Earthport plc (LON:EPO), which has zero-debt on its balance sheet, can maximize capital returns by increasing debt due to its lower cost of capital. However, the trade-off is EPO will have to follow strict debt obligations which will reduce its financial flexibility. While zero-debt makes the due diligence for potential investors less nerve-racking, it poses a new question: how should they assess the financial strength of such companies? I will go over a basic overview of the stock’s financial health, which I believe provides a ballpark estimate of their financial health status.
Is financial flexibility worth the lower cost of capital?
Debt funding can be cheaper than issuing new equity due to lower interest cost on debt. But the downside of having debt in a company’s balance sheet is the debtholder’s higher claim on its assets in the case of liquidation, as well as stricter capital management requirements. Either EPO does not have access to cheap capital, or it may believe this trade-off is not worth it. This makes sense only if the company has a competitive edge and is growing fast off its equity capital. EPO’s revenue growth in the teens of 18% is not considered as high-growth, especially for a small-cap company. More capital can help the business grow faster. If EPO is not expecting exceptional future growth, then the decision to avoid may cost shareholders in the long term.
Can EPO pay its short-term liabilities?
Given zero long-term debt on its balance sheet, Earthport has no solvency issues, which is used to describe the company’s ability to meet its long-term obligations. But another important aspect of financial health is liquidity: the company’s ability to meet short-term obligations, including payments to suppliers and employees. With current liabilities at UK£5m, it seems that the business has been able to meet these commitments with a current assets level of UK£43m, leading to a 8.49x current account ratio. Having said that, many consider anything above 3x to be quite high.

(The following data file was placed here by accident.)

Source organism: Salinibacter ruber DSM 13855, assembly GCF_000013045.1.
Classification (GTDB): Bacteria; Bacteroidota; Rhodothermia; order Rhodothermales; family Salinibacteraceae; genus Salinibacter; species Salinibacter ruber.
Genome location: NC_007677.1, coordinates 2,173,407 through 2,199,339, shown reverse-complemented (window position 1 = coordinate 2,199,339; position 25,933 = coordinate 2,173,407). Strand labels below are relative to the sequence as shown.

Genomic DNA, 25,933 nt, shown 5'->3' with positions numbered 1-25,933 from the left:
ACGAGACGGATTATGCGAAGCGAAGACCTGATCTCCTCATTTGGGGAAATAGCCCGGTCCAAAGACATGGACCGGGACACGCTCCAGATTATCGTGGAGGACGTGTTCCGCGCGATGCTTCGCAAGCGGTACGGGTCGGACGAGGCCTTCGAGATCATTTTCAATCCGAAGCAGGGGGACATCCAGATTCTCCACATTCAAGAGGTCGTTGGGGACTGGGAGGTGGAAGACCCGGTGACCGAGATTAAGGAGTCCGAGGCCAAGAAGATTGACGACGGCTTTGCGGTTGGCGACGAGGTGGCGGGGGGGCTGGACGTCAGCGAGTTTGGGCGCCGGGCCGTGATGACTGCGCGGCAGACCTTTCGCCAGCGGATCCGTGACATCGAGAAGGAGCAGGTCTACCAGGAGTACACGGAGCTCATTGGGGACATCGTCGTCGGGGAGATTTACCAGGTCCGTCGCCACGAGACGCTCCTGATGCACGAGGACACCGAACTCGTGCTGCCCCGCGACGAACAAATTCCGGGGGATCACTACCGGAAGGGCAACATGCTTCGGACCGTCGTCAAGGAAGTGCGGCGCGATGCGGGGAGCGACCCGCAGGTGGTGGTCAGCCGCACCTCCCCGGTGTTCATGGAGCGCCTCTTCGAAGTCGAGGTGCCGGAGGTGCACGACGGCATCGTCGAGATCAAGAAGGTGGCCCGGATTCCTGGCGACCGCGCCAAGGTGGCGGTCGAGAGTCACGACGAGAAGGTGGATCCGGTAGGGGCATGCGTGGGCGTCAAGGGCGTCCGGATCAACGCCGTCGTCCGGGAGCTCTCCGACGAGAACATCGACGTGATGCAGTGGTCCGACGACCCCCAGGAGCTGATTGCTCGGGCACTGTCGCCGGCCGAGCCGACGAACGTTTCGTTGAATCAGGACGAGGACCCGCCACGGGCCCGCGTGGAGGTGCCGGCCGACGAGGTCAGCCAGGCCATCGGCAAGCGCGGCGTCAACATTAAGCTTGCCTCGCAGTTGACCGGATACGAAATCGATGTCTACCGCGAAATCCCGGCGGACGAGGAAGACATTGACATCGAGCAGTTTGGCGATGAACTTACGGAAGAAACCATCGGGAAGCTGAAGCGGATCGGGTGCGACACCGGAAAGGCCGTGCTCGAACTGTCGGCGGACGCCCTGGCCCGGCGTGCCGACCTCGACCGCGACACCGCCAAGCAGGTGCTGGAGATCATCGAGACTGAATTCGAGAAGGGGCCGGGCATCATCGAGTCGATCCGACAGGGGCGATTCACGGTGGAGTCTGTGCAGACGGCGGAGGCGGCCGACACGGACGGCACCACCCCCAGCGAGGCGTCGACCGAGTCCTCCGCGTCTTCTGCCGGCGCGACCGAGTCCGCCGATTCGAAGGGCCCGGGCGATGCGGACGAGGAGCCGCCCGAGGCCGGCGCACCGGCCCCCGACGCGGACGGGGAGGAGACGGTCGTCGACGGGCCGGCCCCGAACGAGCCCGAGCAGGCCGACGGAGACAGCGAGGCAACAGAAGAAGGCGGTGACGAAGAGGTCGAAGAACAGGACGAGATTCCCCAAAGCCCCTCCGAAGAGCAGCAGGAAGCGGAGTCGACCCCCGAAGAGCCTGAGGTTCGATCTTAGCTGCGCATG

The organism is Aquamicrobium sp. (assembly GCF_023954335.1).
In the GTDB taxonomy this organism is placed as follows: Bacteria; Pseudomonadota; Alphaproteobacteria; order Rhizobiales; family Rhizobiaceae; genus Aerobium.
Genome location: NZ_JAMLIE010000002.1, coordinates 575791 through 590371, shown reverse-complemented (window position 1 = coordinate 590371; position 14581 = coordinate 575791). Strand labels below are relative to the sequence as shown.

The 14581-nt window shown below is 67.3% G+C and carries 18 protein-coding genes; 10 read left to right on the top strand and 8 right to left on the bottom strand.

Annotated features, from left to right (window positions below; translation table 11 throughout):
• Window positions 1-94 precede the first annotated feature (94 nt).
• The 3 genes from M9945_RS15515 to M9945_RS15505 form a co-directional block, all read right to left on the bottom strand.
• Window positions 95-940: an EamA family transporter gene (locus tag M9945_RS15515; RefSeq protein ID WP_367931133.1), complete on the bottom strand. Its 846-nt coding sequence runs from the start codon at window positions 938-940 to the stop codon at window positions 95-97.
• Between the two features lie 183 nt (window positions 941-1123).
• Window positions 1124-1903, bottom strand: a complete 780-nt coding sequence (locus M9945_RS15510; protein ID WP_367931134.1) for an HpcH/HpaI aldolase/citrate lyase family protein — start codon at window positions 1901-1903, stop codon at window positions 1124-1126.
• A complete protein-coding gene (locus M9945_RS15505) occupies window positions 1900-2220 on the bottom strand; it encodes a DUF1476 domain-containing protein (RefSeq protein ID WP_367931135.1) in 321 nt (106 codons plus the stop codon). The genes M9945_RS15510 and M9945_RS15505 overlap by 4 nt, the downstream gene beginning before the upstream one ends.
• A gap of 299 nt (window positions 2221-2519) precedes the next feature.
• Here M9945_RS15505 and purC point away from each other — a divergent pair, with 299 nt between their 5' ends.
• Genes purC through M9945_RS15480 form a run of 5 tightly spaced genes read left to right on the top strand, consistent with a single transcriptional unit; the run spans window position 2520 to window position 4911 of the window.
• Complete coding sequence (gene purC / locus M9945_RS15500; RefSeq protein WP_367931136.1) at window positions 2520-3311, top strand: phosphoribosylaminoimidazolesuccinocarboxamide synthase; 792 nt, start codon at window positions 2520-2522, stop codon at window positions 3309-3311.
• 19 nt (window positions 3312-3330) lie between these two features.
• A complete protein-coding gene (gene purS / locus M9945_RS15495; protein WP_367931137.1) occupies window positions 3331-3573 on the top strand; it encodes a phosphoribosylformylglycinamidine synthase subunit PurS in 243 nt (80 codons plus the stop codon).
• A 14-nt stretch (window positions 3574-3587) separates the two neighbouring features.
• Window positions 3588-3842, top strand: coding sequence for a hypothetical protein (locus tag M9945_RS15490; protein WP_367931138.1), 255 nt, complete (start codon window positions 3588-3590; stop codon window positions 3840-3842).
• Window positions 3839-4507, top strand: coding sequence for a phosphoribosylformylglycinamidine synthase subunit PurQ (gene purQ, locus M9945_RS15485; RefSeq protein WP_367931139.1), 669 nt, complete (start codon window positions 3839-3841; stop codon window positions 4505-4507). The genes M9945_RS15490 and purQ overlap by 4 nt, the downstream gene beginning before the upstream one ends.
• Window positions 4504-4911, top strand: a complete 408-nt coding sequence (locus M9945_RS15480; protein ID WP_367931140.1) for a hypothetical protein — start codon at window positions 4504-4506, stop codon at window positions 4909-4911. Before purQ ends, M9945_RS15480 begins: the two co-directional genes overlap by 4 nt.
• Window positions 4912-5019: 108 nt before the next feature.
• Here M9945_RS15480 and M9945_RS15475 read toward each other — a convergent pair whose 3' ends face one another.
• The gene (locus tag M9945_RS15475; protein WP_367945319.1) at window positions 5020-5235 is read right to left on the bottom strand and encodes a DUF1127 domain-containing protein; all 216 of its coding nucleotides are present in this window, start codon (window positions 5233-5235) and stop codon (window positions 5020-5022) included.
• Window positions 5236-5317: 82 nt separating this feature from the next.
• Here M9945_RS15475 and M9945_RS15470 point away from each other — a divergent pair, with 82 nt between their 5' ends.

As a high-growth company, it may be beneficial for EPO to have some financial flexibility, hence zero-debt. Since there is also no concerns around EPO’s liquidity needs, this may be its optimal capital structure for the time being. Going forward, its financial position may be different. I admit this is a fairly basic analysis for EPO’s financial health. Other important fundamentals need to be considered alongside. I recommend you continue to research Earthport to get a better picture of the stock by looking at:
- Valuation: What is EPO worth today? Is the stock undervalued, even when its growth outlook is factored into its intrinsic value? The intrinsic value infographic in our free research report helps visualize whether EPO is currently mispriced by the market.
- Historical Performance: What has EPO’s returns been like over the past? Go into more detail in the past track record analysis and take a look at the free visual representations of our analysis for more clarity.
- Other High-Performing Stocks: Are there other stocks that provide better prospects with proven track records? Explore our free list of these great stocks here.
To help readers see past the short term volatility of the financial market, we aim to bring you a long-term focused research analysis purely driven by fundamental data. Note that our analysis does not factor in the latest price-sensitive company announcements.
The author is an independent contributor and at the time of publication had no position in the stocks mentioned. For errors that warrant correction please contact the editor at firstname.lastname@example.org.